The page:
In Job 9-10, Job is in agony. The heart of Job’s pain is that he longs for dialogue with God – – yet, there seems no possible way forward. Commentator Christopher Ash breaks down Job’s struggle in the following way. Job can’t:
- “Will” himself through the suffering (Job 9:27-29) – – he can’t just cheer up and move.
- Job cannot cleanse himself. There is no hope of Job being his own savior (Job 9:30-31).
- Find a mediator (Job 9:32-35) – – Job longs for one to stand between God and him, but there is no one immediately forthcoming.
So Job’s complaints give way to despair. He raises four agonized questions:
- Why are You Against Me God? (Job 10:1-3)
- Why Do You Watch Me? (Job 10:4-7)
- Why Did You Create Me? (Job 10:8-17)
- Why Don’t You Kill Me? (Job 10:18-22)
At this point, much of what Job says is flatly wrong. He is wrong to say that God treats the innocent and the wicked in the same way (Job 9:22-23). We begin to wonder why God does not rebuke Job in a harsher way. Ash explains the way in which Job is right even as he is wrong.
Whatever Job says, the fact that he says it to God and says it with such vehemence suggests that he knows he has not yet reached the end of his quest for meaning. There is in Job the inner energy of faith, the mark of a real believer. Job may be wrong in his perception of God and of the reality of his situation, but he is deeply right in his heart and the direction of his turning and his yearning. Thank God for that. (Ash, 151).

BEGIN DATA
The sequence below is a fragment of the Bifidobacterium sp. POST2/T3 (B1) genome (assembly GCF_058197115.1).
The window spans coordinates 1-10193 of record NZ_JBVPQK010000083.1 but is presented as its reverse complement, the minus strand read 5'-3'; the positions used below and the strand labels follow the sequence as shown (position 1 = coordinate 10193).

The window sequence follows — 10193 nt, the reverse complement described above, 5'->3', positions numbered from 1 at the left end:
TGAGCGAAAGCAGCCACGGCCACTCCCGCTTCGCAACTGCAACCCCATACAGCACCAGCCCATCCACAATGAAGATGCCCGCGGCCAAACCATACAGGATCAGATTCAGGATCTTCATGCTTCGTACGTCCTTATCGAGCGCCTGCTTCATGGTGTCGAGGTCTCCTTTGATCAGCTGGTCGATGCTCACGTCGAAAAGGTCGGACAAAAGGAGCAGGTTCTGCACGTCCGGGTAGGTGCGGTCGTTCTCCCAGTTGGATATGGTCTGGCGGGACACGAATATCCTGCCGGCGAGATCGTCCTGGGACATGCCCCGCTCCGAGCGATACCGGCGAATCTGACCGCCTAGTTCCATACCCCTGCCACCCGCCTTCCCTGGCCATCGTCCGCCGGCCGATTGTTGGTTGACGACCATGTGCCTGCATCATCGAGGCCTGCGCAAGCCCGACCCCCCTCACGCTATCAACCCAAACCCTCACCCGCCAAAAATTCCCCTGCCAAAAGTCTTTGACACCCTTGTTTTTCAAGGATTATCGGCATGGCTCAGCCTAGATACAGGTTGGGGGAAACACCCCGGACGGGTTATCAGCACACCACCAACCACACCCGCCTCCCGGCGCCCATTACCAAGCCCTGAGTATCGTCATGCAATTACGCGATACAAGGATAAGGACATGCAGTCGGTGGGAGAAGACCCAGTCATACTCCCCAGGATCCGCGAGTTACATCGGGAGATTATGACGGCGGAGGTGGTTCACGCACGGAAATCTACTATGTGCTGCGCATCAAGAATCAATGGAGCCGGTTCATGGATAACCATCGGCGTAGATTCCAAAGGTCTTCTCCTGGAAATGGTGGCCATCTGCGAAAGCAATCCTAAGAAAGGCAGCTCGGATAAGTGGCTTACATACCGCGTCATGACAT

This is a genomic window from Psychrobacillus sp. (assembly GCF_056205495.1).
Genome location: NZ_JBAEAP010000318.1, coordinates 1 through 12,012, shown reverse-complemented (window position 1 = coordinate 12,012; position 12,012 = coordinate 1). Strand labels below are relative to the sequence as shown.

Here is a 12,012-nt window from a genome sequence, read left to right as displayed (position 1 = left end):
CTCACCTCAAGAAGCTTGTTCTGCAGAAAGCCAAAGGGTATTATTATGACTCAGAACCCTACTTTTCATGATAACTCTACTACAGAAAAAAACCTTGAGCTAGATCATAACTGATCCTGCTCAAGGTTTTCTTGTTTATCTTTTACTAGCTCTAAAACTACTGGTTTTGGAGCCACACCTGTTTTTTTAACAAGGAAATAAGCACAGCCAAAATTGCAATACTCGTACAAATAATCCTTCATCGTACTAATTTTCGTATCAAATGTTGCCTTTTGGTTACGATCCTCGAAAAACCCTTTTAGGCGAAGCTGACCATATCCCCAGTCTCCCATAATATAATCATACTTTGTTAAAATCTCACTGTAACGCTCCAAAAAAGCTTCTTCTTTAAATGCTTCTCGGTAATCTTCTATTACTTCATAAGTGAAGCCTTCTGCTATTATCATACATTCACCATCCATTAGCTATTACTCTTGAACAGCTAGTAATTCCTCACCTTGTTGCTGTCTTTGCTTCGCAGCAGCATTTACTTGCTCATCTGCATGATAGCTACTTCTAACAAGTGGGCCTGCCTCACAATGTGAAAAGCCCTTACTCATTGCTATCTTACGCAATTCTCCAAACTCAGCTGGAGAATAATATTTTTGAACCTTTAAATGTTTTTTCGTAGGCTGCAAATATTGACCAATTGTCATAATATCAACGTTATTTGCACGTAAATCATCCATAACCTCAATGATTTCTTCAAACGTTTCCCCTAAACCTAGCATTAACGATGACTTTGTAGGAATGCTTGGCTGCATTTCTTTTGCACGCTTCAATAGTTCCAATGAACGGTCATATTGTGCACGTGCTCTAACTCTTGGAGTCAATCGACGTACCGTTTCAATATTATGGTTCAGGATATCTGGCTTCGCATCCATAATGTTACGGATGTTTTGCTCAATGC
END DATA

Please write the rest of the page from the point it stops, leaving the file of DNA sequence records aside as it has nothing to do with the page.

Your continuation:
At the beginning of the same chapter, Ash writes:
It is possible to be wrong and right at the same time. God will say that Job has spoken rightly about him (42:7). And yet Job says a great many things about God that are not right. How are we to reconcile this apparent contradiction? When we listen to Job’s speeches, we need to bear in mind the distinction between Job’s perception and Job’s heart. His heart is in the heart of a believer, which is why the Lord commends and affirms him at the end. But his perceptions are partial and flawed. We hear in these speeches the honest grapplings of a real believer with a heart for God as he sees what he thought was a secure worldview crumble around him. This is why we will hear Job say some things that are plain wrong, and yet we hear him say them from a heart that is deeply right (Ash, 139).